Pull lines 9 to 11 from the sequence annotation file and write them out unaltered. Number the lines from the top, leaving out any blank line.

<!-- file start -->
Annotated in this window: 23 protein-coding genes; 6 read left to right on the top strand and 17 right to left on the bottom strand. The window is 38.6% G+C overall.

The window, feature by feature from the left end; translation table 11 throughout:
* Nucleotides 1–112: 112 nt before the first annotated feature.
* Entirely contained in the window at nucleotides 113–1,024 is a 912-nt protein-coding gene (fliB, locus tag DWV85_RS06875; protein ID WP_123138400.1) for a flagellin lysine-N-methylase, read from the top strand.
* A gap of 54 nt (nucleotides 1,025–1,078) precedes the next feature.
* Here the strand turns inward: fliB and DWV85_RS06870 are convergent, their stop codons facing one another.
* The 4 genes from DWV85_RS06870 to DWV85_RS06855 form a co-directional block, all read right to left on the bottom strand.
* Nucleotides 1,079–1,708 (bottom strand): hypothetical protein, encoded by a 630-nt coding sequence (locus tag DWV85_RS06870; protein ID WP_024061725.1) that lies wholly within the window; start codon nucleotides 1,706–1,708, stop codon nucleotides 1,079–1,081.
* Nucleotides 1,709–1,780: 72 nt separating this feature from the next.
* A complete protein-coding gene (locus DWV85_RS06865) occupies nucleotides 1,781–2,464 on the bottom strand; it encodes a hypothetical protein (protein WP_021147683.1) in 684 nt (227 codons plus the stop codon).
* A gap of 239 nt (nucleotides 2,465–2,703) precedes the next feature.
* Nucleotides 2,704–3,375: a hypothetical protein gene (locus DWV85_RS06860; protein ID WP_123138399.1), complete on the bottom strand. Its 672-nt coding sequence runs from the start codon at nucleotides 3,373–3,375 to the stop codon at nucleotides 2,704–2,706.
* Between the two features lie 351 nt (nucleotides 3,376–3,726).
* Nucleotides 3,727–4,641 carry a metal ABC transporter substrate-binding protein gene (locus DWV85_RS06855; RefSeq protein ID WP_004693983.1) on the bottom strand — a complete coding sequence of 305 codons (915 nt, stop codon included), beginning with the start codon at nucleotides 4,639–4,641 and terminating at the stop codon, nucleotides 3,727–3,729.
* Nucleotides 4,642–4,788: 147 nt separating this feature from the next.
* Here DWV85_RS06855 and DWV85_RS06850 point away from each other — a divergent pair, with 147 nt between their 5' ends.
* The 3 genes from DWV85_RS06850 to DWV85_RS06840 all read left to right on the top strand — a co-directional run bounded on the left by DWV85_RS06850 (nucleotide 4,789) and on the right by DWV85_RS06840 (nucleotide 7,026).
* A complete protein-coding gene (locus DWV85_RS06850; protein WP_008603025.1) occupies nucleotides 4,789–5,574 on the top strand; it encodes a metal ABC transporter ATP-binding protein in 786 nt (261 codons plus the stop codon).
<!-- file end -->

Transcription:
* Nucleotides 1,709–1,780: 72 nt separating this feature from the next.
* A complete protein-coding gene (locus DWV85_RS06865) occupies nucleotides 1,781–2,464 on the bottom strand; it encodes a hypothetical protein (protein WP_021147683.1) in 684 nt (227 codons plus the stop codon).
* A gap of 239 nt (nucleotides 2,465–2,703) precedes the next feature.